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Northeast U.S. tries to get back on track after big blizzard

  • Snow begins to melt on cars parked at a dealership after a winter storm in Hartford, Conn., Sunday, Feb. 10, 2013. A howling storm across the Northeast left much of the New York-to-Boston corridor covered with more than three feet of snow on Friday into Saturday morning. (AP Photo/Jessica Hill)

PROVIDENCE, R.I. — Travel eased and life slowly returned to normal for most New Englanders after a massive blizzard, but many remained without power in cold and darkened homes and a forecast of rain brought a new worry: Weight piling up dangerously on roofs already burdened by heavy snow.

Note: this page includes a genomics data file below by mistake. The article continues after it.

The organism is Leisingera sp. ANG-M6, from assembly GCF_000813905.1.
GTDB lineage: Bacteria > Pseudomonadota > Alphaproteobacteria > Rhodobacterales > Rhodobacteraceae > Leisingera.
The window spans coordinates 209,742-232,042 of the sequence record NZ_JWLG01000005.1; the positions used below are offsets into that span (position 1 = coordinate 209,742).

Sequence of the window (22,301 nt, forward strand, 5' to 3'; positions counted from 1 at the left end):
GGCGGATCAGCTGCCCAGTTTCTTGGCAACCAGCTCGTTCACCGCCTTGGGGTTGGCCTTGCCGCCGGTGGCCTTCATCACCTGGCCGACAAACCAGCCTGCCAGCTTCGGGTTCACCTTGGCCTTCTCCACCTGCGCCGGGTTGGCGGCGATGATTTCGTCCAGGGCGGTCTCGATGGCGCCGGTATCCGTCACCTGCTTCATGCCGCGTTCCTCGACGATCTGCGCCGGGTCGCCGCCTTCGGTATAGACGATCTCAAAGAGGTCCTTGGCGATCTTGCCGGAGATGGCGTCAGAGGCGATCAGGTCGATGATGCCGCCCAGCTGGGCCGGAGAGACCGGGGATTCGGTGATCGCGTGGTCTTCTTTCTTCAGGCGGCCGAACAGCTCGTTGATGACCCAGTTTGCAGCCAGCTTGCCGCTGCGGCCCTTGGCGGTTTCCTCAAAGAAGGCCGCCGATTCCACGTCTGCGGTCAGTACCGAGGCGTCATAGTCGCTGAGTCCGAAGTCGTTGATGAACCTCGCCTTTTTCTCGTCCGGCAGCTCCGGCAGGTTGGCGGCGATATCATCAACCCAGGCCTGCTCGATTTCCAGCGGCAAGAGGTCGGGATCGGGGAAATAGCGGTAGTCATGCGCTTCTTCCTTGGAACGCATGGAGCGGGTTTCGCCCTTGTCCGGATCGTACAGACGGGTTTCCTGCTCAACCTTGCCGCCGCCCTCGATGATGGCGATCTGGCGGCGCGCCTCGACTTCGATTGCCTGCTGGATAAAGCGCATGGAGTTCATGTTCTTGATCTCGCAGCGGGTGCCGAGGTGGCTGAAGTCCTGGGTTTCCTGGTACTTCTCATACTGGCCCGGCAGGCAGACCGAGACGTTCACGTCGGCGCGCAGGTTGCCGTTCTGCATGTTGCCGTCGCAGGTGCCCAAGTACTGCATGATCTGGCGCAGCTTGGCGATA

The storm that slammed into the region with up to 3 feet of snow was blamed for at least 14 deaths in the Northeast and Canada, and brought some of the highest accumulations ever recorded. Still, coastal areas were largely spared catastrophic damage despite being lashed by strong waves and hurricane-force wind gusts at the height of the storm.

Hundreds of people, their homes without heat or electricity, were forced to take refuge in emergency shelters set up in schools or other places.

"For all the complaining everyone does, people really came through," said Rich Dinsmore, 65, of Newport, R.I., who was staying at a Red Cross shelter set up in a middle school in Middletown after the power went out in his home on Friday.

Dinsmore, who has emphysema, was first brought by ambulance to a hospital after the medical equipment he relies on failed when the power went out and he had difficulty breathing.


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